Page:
Workplace Improves for Gay, Transgender Employees, Rights Group Says
Monday, June 6, 2005
The workplace is becoming friendlier for gay and transgender employees, according to a report released today by the Human Rights Campaign, a national advocacy group.
According to the report, "The State of the Workplace for Lesbian, Gay, Bisexual and Transgender Americans 2004," at least 8,250 employers provided domestic partner benefits at the end of 2004, a 13 percent increase over the previous year. Among the Fortune 500, 216 companies provided domestic partner benefits, 10 times the number in 1995, when 21 of the companies offered the benefits.
"As we suspected, corporate America is well ahead of America generally in terms of extending basic rights to all people," said Joe Solmonese, president of the Human Rights Campaign. One of the most notable increases among the Fortune 500 was that 51 companies' non-discrimination policies included gender identity and expression, up 89 percent from 2003, when 27 Fortune 500 companies had the policy. The policy specifically covers not only gay, lesbian, bisexual and transgender (GLBT) employees, and those who are transitioning from one sex to another, but also workers who might be chided for not acting male or female enough.
"I think there are business reasons that companies are doing this -- to give themselves as much of an advantage as possible when it comes to retention and recruitment, to keep their best talent," said Keith Greene, vice president for member relations at the Society for Human Resource Management, who said his organization is seeing similar growth among its members. "There's also a fairness piece in here. The employer wants to be perceived as fair and even, balanced and responsible to all employees."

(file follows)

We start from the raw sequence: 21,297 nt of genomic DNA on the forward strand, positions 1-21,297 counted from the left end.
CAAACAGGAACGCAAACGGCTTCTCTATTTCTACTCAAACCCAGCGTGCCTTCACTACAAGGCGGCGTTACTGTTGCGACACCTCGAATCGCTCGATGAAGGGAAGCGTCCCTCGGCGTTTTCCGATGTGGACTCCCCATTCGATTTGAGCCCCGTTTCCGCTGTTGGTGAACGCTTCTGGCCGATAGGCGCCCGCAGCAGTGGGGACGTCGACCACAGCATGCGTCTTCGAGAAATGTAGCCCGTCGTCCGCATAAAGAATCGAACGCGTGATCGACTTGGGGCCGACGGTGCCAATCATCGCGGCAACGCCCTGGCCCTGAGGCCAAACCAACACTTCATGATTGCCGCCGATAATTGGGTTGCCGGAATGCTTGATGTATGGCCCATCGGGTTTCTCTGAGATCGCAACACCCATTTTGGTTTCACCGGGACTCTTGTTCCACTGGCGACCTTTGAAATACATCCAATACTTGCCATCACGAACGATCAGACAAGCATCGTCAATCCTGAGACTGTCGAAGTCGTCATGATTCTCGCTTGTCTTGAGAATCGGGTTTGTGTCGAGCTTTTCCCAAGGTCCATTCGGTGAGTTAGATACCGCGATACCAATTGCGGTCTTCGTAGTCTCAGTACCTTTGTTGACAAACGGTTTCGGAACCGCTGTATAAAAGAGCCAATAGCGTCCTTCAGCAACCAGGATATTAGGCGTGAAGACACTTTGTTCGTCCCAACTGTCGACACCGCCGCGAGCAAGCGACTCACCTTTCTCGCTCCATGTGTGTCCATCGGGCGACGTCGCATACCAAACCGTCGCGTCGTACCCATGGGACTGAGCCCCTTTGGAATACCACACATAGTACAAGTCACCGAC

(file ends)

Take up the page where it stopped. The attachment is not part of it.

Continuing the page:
At the end of 2004, 410 companies on the Fortune 500 included sexual orientation in their non-discrimination policies. Another four companies had added the policy by March 1. Among the Fortune 50, 49 companies included it in their non-discrimination policies. Exxon Mobil Corp. is the only that does not. At a recent shareholders meeting, the Irving, Tex., company's directors opposed a proposal to include it, saying its "written policies prohibit discrimination or harassment for any reason, including sexual orientation."
Hewlett-Packard Co. first wrote sexual orientation into its anti-discrimination rules more than a decade ago. "We have a long and strong record in terms of supporting GLBT and non-discrimination legislation and policies," said Sid Reel, Hewlett-Packard's vice president of global inclusion and diversity. "Even in terms of the types of benefits we provide, we know it really is smart business and gives us a competitive advantage to have the GLBT community included in our non-discrimination policies."